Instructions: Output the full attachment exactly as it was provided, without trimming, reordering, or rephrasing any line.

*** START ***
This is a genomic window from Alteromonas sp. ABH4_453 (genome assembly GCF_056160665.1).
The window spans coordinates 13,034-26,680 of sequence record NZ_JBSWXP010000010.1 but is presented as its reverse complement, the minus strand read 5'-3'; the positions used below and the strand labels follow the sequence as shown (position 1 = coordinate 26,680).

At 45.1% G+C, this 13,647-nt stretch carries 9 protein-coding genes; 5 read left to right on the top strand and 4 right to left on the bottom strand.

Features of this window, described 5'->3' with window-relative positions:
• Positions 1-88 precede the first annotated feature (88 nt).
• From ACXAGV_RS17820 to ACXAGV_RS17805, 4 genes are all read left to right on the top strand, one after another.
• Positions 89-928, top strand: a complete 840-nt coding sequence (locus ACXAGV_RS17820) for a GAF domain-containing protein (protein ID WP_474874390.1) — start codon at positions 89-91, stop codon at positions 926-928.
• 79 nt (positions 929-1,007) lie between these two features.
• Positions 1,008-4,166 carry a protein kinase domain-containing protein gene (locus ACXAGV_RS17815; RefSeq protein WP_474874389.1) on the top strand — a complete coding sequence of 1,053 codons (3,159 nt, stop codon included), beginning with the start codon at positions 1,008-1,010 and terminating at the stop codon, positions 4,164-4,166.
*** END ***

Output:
This is a genomic window from Alteromonas sp. ABH4_453 (genome assembly GCF_056160665.1).
The window spans coordinates 13,034-26,680 of sequence record NZ_JBSWXP010000010.1 but is presented as its reverse complement, the minus strand read 5'-3'; the positions used below and the strand labels follow the sequence as shown (position 1 = coordinate 26,680).

At 45.1% G+C, this 13,647-nt stretch carries 9 protein-coding genes; 5 read left to right on the top strand and 4 right to left on the bottom strand.

Features of this window, described 5'->3' with window-relative positions:
• Positions 1-88 precede the first annotated feature (88 nt).
• From ACXAGV_RS17820 to ACXAGV_RS17805, 4 genes are all read left to right on the top strand, one after another.
• Positions 89-928, top strand: a complete 840-nt coding sequence (locus ACXAGV_RS17820) for a GAF domain-containing protein (protein ID WP_474874390.1) — start codon at positions 89-91, stop codon at positions 926-928.
• 79 nt (positions 929-1,007) lie between these two features.
• Positions 1,008-4,166 carry a protein kinase domain-containing protein gene (locus ACXAGV_RS17815; RefSeq protein WP_474874389.1) on the top strand — a complete coding sequence of 1,053 codons (3,159 nt, stop codon included), beginning with the start codon at positions 1,008-1,010 and terminating at the stop codon, positions 4,164-4,166.